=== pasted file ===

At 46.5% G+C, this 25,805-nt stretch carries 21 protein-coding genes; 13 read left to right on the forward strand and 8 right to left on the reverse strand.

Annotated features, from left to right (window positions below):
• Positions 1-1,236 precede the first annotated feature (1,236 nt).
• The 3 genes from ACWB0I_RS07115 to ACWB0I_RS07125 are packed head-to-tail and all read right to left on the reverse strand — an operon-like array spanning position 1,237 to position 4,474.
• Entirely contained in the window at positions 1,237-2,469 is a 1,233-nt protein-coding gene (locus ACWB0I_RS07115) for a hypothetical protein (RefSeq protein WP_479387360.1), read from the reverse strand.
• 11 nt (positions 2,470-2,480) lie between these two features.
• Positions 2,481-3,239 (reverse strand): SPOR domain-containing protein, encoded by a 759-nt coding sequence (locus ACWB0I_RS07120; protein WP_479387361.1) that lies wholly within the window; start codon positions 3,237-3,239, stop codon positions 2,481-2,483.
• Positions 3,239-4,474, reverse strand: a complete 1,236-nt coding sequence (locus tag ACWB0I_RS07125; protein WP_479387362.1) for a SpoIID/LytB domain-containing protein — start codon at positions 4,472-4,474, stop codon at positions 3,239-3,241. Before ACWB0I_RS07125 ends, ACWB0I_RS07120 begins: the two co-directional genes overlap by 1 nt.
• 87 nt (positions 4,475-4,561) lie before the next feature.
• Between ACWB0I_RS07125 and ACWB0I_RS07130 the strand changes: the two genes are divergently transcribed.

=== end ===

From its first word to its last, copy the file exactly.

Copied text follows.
At 46.5% G+C, this 25,805-nt stretch carries 21 protein-coding genes; 13 read left to right on the forward strand and 8 right to left on the reverse strand.

Annotated features, from left to right (window positions below):
• Positions 1-1,236 precede the first annotated feature (1,236 nt).
• The 3 genes from ACWB0I_RS07115 to ACWB0I_RS07125 are packed head-to-tail and all read right to left on the reverse strand — an operon-like array spanning position 1,237 to position 4,474.
• Entirely contained in the window at positions 1,237-2,469 is a 1,233-nt protein-coding gene (locus ACWB0I_RS07115) for a hypothetical protein (RefSeq protein WP_479387360.1), read from the reverse strand.
• 11 nt (positions 2,470-2,480) lie between these two features.
• Positions 2,481-3,239 (reverse strand): SPOR domain-containing protein, encoded by a 759-nt coding sequence (locus ACWB0I_RS07120; protein WP_479387361.1) that lies wholly within the window; start codon positions 3,237-3,239, stop codon positions 2,481-2,483.
• Positions 3,239-4,474, reverse strand: a complete 1,236-nt coding sequence (locus tag ACWB0I_RS07125; protein WP_479387362.1) for a SpoIID/LytB domain-containing protein — start codon at positions 4,472-4,474, stop codon at positions 3,239-3,241. Before ACWB0I_RS07125 ends, ACWB0I_RS07120 begins: the two co-directional genes overlap by 1 nt.
• 87 nt (positions 4,475-4,561) lie before the next feature.
• Between ACWB0I_RS07125 and ACWB0I_RS07130 the strand changes: the two genes are divergently transcribed.